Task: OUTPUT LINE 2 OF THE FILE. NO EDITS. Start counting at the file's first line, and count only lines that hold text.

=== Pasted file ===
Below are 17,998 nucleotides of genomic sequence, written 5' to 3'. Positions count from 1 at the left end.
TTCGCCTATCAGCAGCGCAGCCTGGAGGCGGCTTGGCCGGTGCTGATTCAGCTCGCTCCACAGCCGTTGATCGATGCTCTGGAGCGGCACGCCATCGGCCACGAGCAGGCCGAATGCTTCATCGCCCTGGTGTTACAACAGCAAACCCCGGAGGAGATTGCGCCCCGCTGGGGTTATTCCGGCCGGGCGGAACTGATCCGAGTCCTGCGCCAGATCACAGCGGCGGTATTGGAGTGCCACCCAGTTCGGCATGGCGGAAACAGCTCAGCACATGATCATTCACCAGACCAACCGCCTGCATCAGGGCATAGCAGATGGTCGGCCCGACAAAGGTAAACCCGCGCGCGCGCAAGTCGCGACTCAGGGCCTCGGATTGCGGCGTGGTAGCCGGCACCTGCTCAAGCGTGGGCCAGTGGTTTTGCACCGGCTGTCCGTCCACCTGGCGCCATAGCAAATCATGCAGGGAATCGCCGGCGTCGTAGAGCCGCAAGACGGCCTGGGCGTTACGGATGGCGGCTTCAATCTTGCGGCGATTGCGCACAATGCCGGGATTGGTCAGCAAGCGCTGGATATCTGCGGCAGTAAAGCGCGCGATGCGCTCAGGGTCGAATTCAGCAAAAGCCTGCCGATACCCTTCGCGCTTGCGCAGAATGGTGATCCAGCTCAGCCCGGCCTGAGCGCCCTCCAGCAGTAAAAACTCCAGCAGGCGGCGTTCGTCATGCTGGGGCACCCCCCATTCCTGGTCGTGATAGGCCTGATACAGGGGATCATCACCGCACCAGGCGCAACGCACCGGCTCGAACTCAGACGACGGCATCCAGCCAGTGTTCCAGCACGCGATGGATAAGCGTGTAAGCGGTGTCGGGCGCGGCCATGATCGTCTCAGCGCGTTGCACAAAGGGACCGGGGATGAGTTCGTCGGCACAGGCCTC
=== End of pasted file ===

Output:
TTCGCCTATCAGCAGCGCAGCCTGGAGGCGGCTTGGCCGGTGCTGATTCAGCTCGCTCCACAGCCGTTGATCGATGCTCTGGAGCGGCACGCCATCGGCCACGAGCAGGCCGAATGCTTCATCGCCCTGGTGTTACAACAGCAAACCCCGGAGGAGATTGCGCCCCGCTGGGGTTATTCCGGCCGGGCGGAACTGATCCGAGTCCTGCGCCAGATCACAGCGGCGGTATTGGAGTGCCACCCAGTTCGGCATGGCGGAAACAGCTCAGCACATGATCATTCACCAGACCAACCGCCTGCATCAGGGCATAGCAGATGGTCGGCCCGACAAAGGTAAACCCGCGCGCGCGCAAGTCGCGACTCAGGGCCTCGGATTGCGGCGTGGTAGCCGGCACCTGCTCAAGCGTGGGCCAGTGGTTTTGCACCGGCTGTCCGTCCACCTGGCGCCATAGCAAATCATGCAGGGAATCGCCGGCGTCGTAGAGCCGCAAGACGGCCTGGGCGTTACGGATGGCGGCTTCAATCTTGCGGCGATTGCGCACAATGCCGGGATTGGTCAGCAAGCGCTGGATATCTGCGGCAGTAAAGCGCGCGATGCGCTCAGGGTCGAATTCAGCAAAAGCCTGCCGATACCCTTCGCGCTTGCGCAGAATGGTGATCCAGCTCAGCCCGGCCTGAGCGCCCTCCAGCAGTAAAAACTCCAGCAGGCGGCGTTCGTCATGCTGGGGCACCCCCCATTCCTGGTCGTGATAGGCCTGATACAGGGGATCATCACCGCACCAGGCGCAACGCACCGGCTCGAACTCAGACGACGGCATCCAGCCAGTGTTCCAGCACGCGATGGATAAGCGTGTAAGCGGTGTCGGGCGCGGCCATGATCGTCTCAGCGCGTTGCACAAAGGGACCGGGGATGAGTTCGTCGGCACAGGCCTC